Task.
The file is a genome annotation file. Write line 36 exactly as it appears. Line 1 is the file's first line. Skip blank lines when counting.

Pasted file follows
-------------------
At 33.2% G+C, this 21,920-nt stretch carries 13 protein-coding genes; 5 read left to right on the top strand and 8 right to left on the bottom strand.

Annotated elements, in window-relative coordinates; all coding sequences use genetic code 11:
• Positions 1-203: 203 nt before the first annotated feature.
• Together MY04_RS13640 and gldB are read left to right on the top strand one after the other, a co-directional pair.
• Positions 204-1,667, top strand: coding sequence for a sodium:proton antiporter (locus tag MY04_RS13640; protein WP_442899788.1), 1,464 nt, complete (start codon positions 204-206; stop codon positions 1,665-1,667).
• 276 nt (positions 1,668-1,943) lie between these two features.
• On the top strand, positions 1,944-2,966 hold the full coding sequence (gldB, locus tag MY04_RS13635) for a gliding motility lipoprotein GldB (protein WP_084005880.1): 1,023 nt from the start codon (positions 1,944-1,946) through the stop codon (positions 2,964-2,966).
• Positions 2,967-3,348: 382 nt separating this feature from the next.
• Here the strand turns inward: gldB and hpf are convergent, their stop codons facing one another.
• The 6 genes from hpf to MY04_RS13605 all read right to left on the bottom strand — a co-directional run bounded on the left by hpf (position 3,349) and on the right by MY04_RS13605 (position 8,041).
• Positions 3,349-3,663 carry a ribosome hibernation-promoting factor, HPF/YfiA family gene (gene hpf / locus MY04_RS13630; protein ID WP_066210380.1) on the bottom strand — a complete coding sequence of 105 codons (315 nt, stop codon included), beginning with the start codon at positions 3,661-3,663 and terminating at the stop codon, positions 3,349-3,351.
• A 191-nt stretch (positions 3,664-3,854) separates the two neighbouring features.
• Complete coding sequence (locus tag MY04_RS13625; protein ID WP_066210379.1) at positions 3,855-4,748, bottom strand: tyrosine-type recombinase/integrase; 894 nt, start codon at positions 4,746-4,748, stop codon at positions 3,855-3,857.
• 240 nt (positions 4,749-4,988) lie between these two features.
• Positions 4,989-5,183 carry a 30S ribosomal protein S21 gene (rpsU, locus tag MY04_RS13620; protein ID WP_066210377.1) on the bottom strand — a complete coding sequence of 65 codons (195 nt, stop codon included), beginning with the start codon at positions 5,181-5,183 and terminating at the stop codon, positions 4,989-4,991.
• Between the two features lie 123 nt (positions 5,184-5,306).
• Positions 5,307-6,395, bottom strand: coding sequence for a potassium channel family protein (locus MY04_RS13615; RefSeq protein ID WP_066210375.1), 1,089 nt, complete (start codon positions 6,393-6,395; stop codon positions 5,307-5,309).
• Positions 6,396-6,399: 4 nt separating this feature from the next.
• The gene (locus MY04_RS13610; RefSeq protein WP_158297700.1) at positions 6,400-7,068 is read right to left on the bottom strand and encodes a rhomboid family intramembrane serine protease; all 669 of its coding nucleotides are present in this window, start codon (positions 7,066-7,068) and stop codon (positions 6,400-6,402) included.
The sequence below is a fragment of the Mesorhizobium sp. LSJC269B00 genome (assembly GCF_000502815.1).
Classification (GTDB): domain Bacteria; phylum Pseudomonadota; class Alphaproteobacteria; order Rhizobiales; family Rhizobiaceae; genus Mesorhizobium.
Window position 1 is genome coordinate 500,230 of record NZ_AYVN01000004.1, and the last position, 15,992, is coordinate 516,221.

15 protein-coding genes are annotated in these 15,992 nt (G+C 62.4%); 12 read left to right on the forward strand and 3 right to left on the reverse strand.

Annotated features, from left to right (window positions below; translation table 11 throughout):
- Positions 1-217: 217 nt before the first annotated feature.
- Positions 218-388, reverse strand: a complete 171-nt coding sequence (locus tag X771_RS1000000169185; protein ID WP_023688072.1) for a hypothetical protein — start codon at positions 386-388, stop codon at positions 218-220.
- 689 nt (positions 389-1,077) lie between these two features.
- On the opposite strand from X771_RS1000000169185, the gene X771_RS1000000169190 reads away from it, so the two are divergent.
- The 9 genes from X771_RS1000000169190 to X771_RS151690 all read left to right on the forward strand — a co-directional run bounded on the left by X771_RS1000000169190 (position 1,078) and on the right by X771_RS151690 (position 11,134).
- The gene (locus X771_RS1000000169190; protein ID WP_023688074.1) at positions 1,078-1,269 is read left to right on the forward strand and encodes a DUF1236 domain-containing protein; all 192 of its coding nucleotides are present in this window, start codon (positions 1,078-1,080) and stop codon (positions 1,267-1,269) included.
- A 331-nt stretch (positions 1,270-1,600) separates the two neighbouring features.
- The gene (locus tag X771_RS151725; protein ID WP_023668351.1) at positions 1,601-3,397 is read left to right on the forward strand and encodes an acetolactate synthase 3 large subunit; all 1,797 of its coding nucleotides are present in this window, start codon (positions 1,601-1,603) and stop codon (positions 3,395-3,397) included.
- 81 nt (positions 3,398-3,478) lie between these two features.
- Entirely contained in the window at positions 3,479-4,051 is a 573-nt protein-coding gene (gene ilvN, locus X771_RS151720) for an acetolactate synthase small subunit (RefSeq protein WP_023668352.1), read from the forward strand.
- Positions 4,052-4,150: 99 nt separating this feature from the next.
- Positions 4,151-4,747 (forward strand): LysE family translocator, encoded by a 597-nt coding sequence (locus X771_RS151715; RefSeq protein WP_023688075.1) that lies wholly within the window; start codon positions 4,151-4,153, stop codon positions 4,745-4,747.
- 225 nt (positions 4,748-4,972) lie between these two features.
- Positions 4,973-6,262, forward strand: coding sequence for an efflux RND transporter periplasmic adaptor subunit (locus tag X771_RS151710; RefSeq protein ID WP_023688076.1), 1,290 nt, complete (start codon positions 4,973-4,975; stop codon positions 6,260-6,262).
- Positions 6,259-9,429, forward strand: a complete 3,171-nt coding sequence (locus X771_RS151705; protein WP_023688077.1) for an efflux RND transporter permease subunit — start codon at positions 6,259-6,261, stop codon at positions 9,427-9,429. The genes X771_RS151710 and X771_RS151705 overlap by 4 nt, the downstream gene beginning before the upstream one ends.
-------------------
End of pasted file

- Positions 4,151-4,747 (forward strand): LysE family translocator, encoded by a 597-nt coding sequence (locus X771_RS151715; RefSeq protein WP_023688075.1) that lies wholly within the window; start codon positions 4,151-4,153, stop codon positions 4,745-4,747.